• Is it because you love connecting with readers and talking to them about your writing? You want to reach as many readers as you can without the publishing side of the equation? Take advantage of Wattpad or similar sites and put your words out there. Or join a fanfic site and build a following for your work. You can get the creative outlet and the joy of writing there combined with the reader connection, without the gatekeepers of traditional publishing or the expense of indie pubbing.
  • Is it because you want to control the process of publication and get a bigger risk for the reward of publishing? If you want to hire editors, proofreaders, cover designers, and spend time, energy, and money becoming a promoter and marketer because you love doing that, then indie pub. But know that at that point, you're an entrepreneur, not just a writer. It's a different thing. A grand thing, to be sure, but at that point, you're opening a small business. And most small businesses fail. There are greater reward for those who succeed, but that's the nature of the business. 
  • Is it because you want to make a ton of money writing? Seriously, the odds aren't in your favor. You'd be better off playing the lottery, and realistically, that's what this is. It's a lottery. Or a crap shoot. And the business of publishing is damn hard work. 

    Luckily, writing does NOT equal publishing.

    We have to be honest with ourselves about why we're writing. Writing doesn't have to cost much to do. It doesn't have to be something we give ourselves permission to do. It should be something we do for our mental health, not something we do that steals our mental health.

    Stand up, writers. Reclaim the joy of writing. Own it. Give yourself permission to take joy in pouring words on a page.

    This Week's Giveaway

    I'm thrilled and honored to be able to give a shout out to Kim Liggett, whose beautiful book comes out today. You want this one, guys. Truly you do!

    Blood and Salt
    by Kim Liggett
    G.P. Putnam's Sons Books for Young Readers
    Released 9/22/2015

    Romeo and Juliet meets Children of the Corn in this one-of-a-kind romantic horror.

    “When you fall in love, you will carve out your heart and throw it into the deepest ocean. You will be all in—blood and salt.”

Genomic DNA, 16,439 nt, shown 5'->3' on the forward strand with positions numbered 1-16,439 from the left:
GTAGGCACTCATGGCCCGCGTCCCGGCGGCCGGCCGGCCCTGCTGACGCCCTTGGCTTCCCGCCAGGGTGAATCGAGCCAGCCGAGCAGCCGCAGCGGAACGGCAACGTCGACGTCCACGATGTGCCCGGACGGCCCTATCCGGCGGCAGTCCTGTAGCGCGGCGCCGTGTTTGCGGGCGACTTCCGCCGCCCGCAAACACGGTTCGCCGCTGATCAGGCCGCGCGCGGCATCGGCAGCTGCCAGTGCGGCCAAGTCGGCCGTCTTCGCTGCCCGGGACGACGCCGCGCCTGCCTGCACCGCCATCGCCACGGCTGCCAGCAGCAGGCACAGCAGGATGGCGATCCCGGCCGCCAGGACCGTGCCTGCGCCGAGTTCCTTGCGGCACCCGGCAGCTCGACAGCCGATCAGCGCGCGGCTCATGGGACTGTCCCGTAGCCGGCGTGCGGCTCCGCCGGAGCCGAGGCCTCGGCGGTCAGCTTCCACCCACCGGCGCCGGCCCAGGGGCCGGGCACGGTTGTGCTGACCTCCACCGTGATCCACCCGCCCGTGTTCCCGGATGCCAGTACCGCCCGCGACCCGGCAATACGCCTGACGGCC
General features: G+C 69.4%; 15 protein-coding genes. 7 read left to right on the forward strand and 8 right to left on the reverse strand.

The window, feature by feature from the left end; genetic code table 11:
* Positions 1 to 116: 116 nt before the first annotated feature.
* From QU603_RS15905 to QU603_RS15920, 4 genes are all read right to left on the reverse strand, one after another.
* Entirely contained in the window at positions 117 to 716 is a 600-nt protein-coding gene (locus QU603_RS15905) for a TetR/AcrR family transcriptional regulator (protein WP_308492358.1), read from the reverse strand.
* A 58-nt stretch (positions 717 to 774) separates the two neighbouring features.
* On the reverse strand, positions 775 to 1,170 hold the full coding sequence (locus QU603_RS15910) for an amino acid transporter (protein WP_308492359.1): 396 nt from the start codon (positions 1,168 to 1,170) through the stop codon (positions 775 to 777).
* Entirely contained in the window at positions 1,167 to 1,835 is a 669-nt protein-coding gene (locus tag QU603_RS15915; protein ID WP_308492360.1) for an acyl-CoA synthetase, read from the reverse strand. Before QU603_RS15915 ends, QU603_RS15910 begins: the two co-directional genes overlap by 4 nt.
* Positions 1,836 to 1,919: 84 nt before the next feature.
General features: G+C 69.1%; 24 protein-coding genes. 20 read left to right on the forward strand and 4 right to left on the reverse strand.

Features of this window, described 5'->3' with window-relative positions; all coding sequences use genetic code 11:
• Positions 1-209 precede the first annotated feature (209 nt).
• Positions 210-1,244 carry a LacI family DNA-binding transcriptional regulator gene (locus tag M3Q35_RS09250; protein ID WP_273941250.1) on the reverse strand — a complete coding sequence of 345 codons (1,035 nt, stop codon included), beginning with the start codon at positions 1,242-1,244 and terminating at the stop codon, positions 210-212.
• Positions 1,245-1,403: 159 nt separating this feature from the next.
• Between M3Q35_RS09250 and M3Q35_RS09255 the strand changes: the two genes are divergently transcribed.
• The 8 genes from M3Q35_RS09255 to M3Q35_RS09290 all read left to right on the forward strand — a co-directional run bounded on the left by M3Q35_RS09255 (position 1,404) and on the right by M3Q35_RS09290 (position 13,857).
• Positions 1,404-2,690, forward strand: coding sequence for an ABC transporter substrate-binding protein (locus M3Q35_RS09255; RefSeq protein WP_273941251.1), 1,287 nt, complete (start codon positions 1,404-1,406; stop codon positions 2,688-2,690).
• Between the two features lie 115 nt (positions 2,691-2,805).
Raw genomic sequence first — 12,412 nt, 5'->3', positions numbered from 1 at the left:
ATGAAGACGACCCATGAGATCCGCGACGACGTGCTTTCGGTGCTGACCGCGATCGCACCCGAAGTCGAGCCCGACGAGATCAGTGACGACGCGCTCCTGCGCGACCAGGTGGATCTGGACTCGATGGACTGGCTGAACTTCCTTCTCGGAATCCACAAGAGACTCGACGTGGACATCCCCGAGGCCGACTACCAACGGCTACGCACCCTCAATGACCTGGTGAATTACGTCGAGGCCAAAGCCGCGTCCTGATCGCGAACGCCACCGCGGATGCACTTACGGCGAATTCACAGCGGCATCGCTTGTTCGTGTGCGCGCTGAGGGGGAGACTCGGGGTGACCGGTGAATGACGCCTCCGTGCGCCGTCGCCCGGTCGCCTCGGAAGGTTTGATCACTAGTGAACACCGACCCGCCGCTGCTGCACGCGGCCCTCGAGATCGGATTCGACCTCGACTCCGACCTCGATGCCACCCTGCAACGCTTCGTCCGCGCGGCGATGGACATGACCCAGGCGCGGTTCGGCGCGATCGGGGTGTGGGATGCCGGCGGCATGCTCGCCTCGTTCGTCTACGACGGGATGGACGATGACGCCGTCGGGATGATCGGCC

These are the last words Ash Larkin hears before her mother returns to the spiritual commune she escaped long ago. But when Ash follows her to Quivira, Kansas, something sinister and ancient waits among the rustling cornstalks of this village lost to time.

    Ash is plagued by memories of her ancestor, Katia, which harken back to the town’s history of unrequited love and murder, alchemy and immortality. Charming traditions soon give way to a string of gruesome deaths, and Ash feels drawn to Dane, a forbidden boy with secrets of his own.

    As the community prepares for a ceremony five hundred years in the making, Ash must fight not only to save her mother, but herself—and discover the truth about Quivira before it’s too late. Before she’s all in—blood and salt.

    Purchase Blood and Salt at Amazon
    Purchase Blood and Salt at IndieBound
    View Blood and Salt on Goodreads

    a Rafflecopter giveaway

    Your Turn

    What do you think? Are you writing? Thinking about writing? Thinking about quitting? Why do you want to write? What's your story?

    About the Author

    Martina Boone is the author of Compulsion and Persuasion, out now in the romantic Southern Gothic Heirs of Watson Island trilogy from Simon & Schuster, Simon Pulse. Illusion, the final book, will be out in October of 2016. Martina is also the founder of, a three-time Writer's Digest 101 Best Websites for Writers Site, and, a site dedicated to encouraging literacy and reader engagement through a celebration of series literature. She's on the Board of the Literacy Council of Northern Virginia and runs the program to distribute books to underfunded schools and libraries.

    Monday, September 21, 2015

    19 SEVEN New Release Giveaways, plus author interviews and what's new this week of 9/21

    There's a wonderful set of new releases this week, and we have a whopping total of twelve books to give away, including three copies each of UNGODLY and THE MURDSTONE TRILOGY! Which of this week's new releases are you most looking forward to?

    Happy reading,
    Lindsey, Martina, Sam, Jocelyn, Erin, Lisa, Shelly, Susan, Elizabeth, Kristin, Jen, Sandra and Anisaa

    Sunday, September 20, 2015

    0 Heather W. Petty, author of LOCK & MORI, on being a delicate flower when it comes to violence

    We're thrilled to have Heather W. Petty stop by to tell us more about her debut novel LOCK & MORI.